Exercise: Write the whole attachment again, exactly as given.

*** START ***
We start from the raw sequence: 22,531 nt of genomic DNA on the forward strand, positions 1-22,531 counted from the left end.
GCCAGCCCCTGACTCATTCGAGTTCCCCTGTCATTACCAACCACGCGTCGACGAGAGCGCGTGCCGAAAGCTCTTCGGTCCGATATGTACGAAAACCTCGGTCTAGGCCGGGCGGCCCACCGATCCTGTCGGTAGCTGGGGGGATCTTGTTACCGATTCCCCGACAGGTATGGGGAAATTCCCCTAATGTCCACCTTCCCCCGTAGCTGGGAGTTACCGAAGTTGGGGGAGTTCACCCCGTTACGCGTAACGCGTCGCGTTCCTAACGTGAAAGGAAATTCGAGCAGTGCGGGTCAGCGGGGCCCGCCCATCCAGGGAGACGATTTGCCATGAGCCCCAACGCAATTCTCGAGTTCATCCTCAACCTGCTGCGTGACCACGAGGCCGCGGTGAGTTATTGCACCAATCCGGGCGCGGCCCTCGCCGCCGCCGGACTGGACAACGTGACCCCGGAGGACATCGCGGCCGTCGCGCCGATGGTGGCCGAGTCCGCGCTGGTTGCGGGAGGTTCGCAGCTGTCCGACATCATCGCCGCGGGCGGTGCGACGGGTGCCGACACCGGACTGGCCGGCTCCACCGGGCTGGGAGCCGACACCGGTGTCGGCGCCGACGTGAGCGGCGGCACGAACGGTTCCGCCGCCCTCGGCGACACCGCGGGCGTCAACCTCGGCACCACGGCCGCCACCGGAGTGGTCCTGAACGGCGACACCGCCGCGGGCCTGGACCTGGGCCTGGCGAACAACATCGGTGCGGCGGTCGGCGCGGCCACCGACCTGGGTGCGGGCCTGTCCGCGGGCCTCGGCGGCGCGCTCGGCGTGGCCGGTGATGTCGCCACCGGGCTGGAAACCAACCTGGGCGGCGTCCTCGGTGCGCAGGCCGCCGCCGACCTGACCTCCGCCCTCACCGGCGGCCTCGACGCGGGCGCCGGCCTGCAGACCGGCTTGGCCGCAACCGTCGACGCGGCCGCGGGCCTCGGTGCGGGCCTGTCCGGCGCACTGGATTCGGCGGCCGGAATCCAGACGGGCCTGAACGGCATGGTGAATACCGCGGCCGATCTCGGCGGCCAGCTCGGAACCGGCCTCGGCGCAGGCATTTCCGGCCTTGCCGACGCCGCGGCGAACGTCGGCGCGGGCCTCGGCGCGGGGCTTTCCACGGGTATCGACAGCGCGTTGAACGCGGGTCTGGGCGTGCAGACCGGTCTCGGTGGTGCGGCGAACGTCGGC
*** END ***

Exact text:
We start from the raw sequence: 22,531 nt of genomic DNA on the forward strand, positions 1-22,531 counted from the left end.
GCCAGCCCCTGACTCATTCGAGTTCCCCTGTCATTACCAACCACGCGTCGACGAGAGCGCGTGCCGAAAGCTCTTCGGTCCGATATGTACGAAAACCTCGGTCTAGGCCGGGCGGCCCACCGATCCTGTCGGTAGCTGGGGGGATCTTGTTACCGATTCCCCGACAGGTATGGGGAAATTCCCCTAATGTCCACCTTCCCCCGTAGCTGGGAGTTACCGAAGTTGGGGGAGTTCACCCCGTTACGCGTAACGCGTCGCGTTCCTAACGTGAAAGGAAATTCGAGCAGTGCGGGTCAGCGGGGCCCGCCCATCCAGGGAGACGATTTGCCATGAGCCCCAACGCAATTCTCGAGTTCATCCTCAACCTGCTGCGTGACCACGAGGCCGCGGTGAGTTATTGCACCAATCCGGGCGCGGCCCTCGCCGCCGCCGGACTGGACAACGTGACCCCGGAGGACATCGCGGCCGTCGCGCCGATGGTGGCCGAGTCCGCGCTGGTTGCGGGAGGTTCGCAGCTGTCCGACATCATCGCCGCGGGCGGTGCGACGGGTGCCGACACCGGACTGGCCGGCTCCACCGGGCTGGGAGCCGACACCGGTGTCGGCGCCGACGTGAGCGGCGGCACGAACGGTTCCGCCGCCCTCGGCGACACCGCGGGCGTCAACCTCGGCACCACGGCCGCCACCGGAGTGGTCCTGAACGGCGACACCGCCGCGGGCCTGGACCTGGGCCTGGCGAACAACATCGGTGCGGCGGTCGGCGCGGCCACCGACCTGGGTGCGGGCCTGTCCGCGGGCCTCGGCGGCGCGCTCGGCGTGGCCGGTGATGTCGCCACCGGGCTGGAAACCAACCTGGGCGGCGTCCTCGGTGCGCAGGCCGCCGCCGACCTGACCTCCGCCCTCACCGGCGGCCTCGACGCGGGCGCCGGCCTGCAGACCGGCTTGGCCGCAACCGTCGACGCGGCCGCGGGCCTCGGTGCGGGCCTGTCCGGCGCACTGGATTCGGCGGCCGGAATCCAGACGGGCCTGAACGGCATGGTGAATACCGCGGCCGATCTCGGCGGCCAGCTCGGAACCGGCCTCGGCGCAGGCATTTCCGGCCTTGCCGACGCCGCGGCGAACGTCGGCGCGGGCCTCGGCGCGGGGCTTTCCACGGGTATCGACAGCGCGTTGAACGCGGGTCTGGGCGTGCAGACCGGTCTCGGTGGTGCGGCGAACGTCGGC